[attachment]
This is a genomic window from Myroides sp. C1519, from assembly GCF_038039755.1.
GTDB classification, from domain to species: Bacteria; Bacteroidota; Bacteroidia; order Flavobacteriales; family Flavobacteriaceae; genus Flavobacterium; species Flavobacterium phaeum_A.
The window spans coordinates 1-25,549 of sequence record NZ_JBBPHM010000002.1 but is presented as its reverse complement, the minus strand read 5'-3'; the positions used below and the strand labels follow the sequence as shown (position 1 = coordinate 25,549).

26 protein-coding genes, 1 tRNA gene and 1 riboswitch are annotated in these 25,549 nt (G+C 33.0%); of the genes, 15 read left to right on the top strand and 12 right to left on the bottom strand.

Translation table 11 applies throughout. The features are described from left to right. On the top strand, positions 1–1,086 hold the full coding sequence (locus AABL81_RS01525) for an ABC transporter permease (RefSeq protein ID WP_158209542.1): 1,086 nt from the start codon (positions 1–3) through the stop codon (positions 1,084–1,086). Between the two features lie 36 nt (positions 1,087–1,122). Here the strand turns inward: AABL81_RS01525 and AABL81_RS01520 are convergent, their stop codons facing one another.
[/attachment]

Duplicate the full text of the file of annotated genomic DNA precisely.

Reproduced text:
This is a genomic window from Myroides sp. C1519, from assembly GCF_038039755.1.
GTDB classification, from domain to species: Bacteria; Bacteroidota; Bacteroidia; order Flavobacteriales; family Flavobacteriaceae; genus Flavobacterium; species Flavobacterium phaeum_A.
The window spans coordinates 1-25,549 of sequence record NZ_JBBPHM010000002.1 but is presented as its reverse complement, the minus strand read 5'-3'; the positions used below and the strand labels follow the sequence as shown (position 1 = coordinate 25,549).

26 protein-coding genes, 1 tRNA gene and 1 riboswitch are annotated in these 25,549 nt (G+C 33.0%); of the genes, 15 read left to right on the top strand and 12 right to left on the bottom strand.

Translation table 11 applies throughout. The features are described from left to right. On the top strand, positions 1–1,086 hold the full coding sequence (locus AABL81_RS01525) for an ABC transporter permease (RefSeq protein ID WP_158209542.1): 1,086 nt from the start codon (positions 1–3) through the stop codon (positions 1,084–1,086). Between the two features lie 36 nt (positions 1,087–1,122). Here the strand turns inward: AABL81_RS01525 and AABL81_RS01520 are convergent, their stop codons facing one another.